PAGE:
I don't regret my decision for a second, we all adore her and I'm so glad I made the decision I did.....but it has also turned our lives upside down to a certain extent. Lots of A and E trips, physio therapy etc.
Not sure if any of that helps sorry, but if you have any questions I'll be happy to answer if I can.

Hels20 Sun 19-Jul-20 23:19:31

We adopted our DS2 who had high risk of FAS but he was 12 months by the time he was on our radar. We then flip flopped over the situation / partly because the SW were really slow to answer questions and arrange a meet with the paediatrician. I also spoke to a lovely lady in Oxfordshire who runs a FAS charity.
I couldn’t decide. In the end we took the plunge. 3.5 years later we are not out of the woods. He may have FAS (though no physical signs) but has just fine Reception / a bit behind in some areas but he is doing ok. He is delightful but a handful and hard work. Not sure I will ever really know.

What I would say is that we have had a much harder time with our DS1 who is now 9. He hasn’t been at school full time for 2 years, severe anxiety / despite having good academic genes he is really struggling with school because of his trauma. We had no idea it would end up like this when we adopted him and problems only began to surface when he turned 6.5...so you just never know. He definitely does not have FAS. But other issues. So much uncertainty with adoption.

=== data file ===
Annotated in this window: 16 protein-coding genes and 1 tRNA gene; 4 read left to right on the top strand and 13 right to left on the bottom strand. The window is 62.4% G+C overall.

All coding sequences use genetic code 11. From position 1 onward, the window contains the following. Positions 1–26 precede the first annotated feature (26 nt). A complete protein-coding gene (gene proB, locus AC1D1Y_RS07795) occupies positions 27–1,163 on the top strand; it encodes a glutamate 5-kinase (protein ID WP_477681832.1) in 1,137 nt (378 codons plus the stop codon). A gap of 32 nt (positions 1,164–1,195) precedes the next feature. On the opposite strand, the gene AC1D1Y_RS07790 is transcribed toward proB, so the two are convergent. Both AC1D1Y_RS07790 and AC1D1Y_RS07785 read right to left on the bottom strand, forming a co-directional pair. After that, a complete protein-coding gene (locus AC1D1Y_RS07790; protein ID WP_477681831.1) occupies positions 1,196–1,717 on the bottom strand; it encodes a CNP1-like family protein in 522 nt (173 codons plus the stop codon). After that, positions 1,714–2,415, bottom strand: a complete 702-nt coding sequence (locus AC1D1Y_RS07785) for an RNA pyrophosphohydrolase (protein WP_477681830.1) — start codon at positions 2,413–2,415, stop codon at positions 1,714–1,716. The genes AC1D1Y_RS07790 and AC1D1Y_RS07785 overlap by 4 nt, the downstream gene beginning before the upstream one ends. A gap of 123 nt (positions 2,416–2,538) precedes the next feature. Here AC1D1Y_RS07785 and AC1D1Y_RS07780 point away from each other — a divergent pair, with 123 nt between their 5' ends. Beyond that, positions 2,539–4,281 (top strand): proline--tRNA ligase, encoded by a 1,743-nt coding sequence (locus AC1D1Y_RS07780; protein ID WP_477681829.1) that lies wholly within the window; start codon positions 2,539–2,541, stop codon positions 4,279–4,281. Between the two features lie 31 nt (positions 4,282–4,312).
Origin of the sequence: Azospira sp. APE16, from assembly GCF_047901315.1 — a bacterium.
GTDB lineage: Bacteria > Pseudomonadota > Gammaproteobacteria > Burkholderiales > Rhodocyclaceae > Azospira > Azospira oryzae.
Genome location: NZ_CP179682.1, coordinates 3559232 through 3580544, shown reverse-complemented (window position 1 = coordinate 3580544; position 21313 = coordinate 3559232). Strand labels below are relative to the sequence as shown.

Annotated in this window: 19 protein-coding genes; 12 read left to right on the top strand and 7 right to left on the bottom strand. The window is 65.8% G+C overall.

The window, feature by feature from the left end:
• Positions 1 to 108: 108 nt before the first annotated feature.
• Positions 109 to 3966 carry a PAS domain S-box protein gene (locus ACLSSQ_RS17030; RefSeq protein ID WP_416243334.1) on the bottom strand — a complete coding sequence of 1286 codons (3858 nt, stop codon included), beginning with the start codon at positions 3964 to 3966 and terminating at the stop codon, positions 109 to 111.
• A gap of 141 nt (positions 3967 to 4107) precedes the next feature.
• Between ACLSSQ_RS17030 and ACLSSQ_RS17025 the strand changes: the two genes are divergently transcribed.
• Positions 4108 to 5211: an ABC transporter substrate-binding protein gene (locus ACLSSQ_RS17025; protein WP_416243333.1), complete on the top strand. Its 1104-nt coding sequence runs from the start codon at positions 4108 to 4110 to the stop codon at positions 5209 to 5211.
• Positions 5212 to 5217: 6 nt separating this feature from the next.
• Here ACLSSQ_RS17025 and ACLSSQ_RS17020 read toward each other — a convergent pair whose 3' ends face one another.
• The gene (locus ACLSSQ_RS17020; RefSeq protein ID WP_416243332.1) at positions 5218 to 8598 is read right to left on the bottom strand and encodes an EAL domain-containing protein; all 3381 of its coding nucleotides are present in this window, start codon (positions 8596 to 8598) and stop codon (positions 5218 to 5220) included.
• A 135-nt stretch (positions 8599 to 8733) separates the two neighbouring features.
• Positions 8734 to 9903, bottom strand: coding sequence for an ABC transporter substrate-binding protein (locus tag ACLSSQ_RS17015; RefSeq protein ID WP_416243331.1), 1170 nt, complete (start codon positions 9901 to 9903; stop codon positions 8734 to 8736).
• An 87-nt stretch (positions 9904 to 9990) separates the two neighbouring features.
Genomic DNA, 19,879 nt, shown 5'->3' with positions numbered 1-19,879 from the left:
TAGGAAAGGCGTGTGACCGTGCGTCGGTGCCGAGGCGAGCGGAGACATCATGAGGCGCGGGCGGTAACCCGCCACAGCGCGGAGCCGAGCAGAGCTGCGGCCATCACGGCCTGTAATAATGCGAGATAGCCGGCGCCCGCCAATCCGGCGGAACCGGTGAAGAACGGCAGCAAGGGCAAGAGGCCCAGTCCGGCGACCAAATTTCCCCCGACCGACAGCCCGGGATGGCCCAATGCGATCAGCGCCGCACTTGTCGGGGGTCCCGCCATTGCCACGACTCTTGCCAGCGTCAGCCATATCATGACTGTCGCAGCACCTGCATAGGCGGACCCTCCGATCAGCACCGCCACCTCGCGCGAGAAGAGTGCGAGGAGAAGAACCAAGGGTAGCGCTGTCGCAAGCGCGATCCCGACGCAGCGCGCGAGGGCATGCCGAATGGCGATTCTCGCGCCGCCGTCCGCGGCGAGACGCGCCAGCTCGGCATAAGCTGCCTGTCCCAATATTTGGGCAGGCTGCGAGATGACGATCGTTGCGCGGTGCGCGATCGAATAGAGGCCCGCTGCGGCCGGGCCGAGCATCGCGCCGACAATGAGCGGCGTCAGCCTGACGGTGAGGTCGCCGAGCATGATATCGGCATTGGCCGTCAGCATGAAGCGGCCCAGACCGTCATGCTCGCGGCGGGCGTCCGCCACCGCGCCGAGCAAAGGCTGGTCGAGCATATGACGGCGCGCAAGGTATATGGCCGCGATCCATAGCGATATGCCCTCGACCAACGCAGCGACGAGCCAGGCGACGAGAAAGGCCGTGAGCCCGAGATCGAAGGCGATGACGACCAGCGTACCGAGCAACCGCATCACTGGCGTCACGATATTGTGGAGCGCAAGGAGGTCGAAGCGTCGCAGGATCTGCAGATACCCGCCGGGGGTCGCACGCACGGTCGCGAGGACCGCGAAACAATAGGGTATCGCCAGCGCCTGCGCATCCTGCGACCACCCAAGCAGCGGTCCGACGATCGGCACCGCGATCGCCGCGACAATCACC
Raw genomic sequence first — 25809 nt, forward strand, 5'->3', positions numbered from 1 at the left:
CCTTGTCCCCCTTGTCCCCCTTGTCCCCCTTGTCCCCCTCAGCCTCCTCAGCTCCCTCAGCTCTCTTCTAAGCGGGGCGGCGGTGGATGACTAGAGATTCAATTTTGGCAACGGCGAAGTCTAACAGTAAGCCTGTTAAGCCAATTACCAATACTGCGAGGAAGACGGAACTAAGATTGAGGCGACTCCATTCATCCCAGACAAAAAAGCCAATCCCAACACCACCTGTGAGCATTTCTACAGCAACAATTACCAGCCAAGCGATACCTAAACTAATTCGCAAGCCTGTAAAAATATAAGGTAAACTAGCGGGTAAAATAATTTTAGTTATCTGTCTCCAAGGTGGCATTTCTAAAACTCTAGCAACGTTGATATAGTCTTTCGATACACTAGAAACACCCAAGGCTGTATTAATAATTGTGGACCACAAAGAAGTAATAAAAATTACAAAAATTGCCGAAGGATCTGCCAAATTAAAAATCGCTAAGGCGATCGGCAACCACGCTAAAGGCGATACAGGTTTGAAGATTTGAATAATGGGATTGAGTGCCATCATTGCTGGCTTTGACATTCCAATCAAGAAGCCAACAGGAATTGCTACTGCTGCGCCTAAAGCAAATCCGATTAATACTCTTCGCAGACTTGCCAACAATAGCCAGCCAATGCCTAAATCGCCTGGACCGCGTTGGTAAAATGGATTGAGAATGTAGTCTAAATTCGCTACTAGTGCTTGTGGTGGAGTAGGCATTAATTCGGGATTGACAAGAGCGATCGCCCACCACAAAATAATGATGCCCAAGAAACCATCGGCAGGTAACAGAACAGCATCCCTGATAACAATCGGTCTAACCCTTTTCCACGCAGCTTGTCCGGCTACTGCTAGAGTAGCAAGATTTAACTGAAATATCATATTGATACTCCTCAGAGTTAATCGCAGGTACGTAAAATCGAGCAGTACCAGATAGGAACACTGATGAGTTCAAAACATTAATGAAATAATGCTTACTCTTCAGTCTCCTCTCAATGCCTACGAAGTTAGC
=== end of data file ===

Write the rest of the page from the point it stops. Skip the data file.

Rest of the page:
FWIW - if there was a biological link, I would probably take the sibling.

But adoption is so tough and it may be that the extra child just is too much. It’s ok to say “no”.

fasparent Tue 21-Jul-20 00:30:00

WOULD insist that LA refer's child too Genetic Clinic prior too adoption there may be other underlying genetic chromanones issuse unrelated too FASD., also inquire too after adoption support and long term financial assistance which should be afforded too children with long term lifetime disability's such as FAS FASD which can be later effect the child's development. Max payable £50,000 pa Gov pays half LA the remainder. See www.first4adoption.org for details click on adoption support.

UnderTheNameOfSanders Tue 21-Jul-20 11:53:11

Were you looking to adopt again?
When you adopted before did you think you could cope with FASD?

If the answer to both is No, then I'd think carefully. The baby might be better placed in a home where people have more time / skills to cope with whatever develops, and where they don't have existing children to worry about.

Yes there is a biological link, but not a shared background or emotional link yet.

UKABC Tue 21-Jul-20 16:01:10

Thanks eveyone for your helpful comments.